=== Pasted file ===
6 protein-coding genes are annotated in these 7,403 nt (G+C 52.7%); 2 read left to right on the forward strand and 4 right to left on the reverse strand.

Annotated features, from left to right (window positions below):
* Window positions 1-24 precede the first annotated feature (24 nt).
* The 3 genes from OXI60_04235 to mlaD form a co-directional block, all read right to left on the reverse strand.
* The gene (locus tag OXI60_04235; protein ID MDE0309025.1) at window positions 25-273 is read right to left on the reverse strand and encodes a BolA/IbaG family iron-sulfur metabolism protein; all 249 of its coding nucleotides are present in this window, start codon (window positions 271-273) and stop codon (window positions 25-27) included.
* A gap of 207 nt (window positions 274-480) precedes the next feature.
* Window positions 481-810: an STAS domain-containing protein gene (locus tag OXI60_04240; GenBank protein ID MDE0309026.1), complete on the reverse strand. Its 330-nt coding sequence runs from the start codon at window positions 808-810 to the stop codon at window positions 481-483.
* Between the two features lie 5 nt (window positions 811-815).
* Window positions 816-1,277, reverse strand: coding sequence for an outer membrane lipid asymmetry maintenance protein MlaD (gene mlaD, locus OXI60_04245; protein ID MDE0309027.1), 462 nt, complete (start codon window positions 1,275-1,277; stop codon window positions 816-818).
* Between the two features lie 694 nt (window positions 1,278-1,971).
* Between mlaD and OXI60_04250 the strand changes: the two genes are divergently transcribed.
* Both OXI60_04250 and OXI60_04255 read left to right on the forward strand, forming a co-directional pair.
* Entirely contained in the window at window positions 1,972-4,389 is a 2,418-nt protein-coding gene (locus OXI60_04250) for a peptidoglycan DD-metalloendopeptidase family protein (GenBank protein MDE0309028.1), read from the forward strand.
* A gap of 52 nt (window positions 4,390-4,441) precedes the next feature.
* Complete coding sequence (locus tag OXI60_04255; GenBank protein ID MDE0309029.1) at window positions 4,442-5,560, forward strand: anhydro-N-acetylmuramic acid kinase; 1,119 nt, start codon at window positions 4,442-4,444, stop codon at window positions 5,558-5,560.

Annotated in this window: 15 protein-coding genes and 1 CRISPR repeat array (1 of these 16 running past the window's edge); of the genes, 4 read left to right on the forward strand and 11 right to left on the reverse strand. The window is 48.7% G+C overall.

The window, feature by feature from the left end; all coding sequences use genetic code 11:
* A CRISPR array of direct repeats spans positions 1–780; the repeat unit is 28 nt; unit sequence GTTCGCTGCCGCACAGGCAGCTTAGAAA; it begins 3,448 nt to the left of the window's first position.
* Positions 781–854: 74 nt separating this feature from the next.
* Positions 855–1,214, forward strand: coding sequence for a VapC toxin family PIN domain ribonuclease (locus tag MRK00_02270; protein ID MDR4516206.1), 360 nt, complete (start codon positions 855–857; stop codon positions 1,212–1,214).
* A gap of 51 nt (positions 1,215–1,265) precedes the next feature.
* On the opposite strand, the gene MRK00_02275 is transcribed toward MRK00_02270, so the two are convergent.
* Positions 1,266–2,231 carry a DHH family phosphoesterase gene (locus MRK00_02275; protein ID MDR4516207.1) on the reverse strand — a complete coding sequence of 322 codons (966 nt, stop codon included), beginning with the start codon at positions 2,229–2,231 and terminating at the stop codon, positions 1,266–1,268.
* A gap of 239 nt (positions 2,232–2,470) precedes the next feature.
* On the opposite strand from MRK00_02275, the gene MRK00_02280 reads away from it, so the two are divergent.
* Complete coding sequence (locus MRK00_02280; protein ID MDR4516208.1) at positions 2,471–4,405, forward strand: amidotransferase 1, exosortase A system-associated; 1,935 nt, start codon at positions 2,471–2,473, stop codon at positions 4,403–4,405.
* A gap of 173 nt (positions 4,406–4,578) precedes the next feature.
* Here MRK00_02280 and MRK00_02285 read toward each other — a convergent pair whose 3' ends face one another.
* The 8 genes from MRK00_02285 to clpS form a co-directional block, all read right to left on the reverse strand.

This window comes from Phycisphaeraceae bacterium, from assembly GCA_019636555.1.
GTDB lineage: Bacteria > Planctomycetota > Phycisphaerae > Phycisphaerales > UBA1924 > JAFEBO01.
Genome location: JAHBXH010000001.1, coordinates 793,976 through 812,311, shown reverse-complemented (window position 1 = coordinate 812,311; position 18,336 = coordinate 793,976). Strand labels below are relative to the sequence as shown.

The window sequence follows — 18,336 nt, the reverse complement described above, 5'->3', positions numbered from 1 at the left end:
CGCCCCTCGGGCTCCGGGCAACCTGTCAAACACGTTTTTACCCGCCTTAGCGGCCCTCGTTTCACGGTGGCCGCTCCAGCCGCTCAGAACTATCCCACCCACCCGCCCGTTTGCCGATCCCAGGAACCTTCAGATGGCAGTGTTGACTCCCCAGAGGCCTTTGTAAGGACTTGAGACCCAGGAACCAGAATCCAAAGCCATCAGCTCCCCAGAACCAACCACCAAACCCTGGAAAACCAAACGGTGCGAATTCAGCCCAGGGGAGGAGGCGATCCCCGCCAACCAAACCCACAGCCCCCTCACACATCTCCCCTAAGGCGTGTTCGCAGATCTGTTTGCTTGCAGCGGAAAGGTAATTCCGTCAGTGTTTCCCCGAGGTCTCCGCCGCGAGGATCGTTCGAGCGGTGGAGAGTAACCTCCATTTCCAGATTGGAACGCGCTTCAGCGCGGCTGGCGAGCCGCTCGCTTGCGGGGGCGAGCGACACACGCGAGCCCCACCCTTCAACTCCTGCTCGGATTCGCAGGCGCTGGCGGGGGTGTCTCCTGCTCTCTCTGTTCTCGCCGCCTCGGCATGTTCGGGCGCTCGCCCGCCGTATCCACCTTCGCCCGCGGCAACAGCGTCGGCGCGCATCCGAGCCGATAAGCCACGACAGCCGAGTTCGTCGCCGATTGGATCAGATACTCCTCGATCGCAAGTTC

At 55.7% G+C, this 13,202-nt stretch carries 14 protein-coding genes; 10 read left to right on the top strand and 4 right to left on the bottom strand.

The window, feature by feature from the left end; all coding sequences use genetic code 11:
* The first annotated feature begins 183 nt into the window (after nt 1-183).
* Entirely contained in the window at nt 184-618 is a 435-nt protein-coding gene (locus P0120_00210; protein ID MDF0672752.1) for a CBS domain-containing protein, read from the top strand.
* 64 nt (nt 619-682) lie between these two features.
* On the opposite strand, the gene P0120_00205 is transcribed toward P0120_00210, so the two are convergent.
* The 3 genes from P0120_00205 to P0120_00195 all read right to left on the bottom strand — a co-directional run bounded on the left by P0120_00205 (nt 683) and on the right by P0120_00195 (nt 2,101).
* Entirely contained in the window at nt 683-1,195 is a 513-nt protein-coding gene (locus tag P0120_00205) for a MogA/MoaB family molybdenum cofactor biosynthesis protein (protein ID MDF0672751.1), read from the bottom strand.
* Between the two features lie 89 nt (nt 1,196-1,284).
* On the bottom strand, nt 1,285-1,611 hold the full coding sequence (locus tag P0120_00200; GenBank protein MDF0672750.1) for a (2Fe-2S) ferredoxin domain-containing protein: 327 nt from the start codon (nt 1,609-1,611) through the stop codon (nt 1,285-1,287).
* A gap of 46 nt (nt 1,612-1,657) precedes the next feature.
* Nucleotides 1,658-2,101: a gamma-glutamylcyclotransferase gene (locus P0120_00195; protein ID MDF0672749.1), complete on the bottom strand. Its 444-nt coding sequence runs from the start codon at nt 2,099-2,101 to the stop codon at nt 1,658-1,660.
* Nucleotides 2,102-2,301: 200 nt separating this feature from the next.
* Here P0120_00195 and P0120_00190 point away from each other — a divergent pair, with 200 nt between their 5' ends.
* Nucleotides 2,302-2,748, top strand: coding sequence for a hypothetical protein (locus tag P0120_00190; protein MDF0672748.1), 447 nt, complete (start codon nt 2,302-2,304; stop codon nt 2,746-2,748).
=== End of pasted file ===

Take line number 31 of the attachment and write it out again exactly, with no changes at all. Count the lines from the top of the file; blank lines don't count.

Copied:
GTDB lineage: Bacteria > Planctomycetota > Phycisphaerae > Phycisphaerales > UBA1924 > JAFEBO01.